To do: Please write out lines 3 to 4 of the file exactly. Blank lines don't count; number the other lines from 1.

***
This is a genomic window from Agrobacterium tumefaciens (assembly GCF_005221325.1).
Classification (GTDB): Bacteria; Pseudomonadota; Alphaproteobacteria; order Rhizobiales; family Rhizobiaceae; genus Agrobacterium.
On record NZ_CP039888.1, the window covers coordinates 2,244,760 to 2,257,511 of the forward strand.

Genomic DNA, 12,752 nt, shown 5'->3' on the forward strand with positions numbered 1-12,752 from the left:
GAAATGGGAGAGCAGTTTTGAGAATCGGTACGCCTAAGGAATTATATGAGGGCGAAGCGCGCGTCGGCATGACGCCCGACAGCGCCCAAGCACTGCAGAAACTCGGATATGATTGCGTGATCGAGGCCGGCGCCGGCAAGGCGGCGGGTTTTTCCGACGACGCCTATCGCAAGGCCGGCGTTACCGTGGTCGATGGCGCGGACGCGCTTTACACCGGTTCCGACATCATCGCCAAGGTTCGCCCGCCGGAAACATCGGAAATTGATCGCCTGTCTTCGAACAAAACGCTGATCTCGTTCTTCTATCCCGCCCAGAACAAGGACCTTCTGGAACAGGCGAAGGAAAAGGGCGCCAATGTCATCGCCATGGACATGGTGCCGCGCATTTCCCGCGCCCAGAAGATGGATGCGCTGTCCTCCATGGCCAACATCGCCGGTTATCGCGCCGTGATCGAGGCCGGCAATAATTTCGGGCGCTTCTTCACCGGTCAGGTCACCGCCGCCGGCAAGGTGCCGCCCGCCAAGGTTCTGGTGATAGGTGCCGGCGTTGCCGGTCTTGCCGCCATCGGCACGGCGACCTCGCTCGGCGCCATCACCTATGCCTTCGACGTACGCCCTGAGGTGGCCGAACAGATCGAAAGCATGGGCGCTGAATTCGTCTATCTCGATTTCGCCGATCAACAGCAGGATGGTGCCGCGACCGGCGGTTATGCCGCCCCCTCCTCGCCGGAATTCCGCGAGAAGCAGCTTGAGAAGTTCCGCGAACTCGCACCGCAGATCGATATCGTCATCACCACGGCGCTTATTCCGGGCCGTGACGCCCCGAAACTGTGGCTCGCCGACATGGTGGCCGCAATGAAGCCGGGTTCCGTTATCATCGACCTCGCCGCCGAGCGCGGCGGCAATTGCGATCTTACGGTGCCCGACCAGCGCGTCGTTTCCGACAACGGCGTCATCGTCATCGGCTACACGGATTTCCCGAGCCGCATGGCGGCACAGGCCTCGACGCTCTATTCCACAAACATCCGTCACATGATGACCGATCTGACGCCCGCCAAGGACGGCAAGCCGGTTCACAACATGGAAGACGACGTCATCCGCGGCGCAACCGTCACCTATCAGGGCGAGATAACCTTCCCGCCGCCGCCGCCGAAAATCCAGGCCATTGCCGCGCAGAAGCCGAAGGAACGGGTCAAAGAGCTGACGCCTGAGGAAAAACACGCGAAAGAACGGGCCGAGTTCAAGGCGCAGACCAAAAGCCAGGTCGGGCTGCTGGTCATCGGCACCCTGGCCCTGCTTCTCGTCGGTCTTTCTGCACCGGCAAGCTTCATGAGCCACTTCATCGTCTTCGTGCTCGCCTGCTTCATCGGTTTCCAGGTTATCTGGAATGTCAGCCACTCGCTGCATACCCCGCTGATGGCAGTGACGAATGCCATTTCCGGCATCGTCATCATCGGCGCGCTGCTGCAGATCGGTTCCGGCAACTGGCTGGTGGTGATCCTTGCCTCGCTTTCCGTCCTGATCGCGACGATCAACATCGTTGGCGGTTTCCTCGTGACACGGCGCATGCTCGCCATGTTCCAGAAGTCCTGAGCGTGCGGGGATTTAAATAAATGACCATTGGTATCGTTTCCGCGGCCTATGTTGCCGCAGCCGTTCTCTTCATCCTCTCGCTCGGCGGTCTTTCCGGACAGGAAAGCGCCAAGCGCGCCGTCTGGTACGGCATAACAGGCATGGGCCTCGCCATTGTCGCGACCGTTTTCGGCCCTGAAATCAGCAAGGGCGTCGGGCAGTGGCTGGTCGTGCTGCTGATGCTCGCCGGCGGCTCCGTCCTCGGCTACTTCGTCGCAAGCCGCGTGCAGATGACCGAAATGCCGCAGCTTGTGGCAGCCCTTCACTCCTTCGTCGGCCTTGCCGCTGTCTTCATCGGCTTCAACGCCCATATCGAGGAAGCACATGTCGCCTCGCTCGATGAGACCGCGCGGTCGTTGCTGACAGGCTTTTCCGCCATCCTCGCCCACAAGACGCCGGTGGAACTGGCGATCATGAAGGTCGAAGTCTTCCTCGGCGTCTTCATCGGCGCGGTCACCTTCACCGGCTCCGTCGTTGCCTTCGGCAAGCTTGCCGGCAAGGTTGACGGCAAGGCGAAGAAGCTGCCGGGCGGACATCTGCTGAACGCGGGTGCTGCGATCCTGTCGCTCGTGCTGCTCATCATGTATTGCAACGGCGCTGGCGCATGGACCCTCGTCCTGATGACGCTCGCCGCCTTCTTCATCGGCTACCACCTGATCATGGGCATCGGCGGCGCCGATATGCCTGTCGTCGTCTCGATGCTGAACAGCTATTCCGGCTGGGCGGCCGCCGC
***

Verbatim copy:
On record NZ_CP039888.1, the window covers coordinates 2,244,760 to 2,257,511 of the forward strand.

Genomic DNA, 12,752 nt, shown 5'->3' on the forward strand with positions numbered 1-12,752 from the left: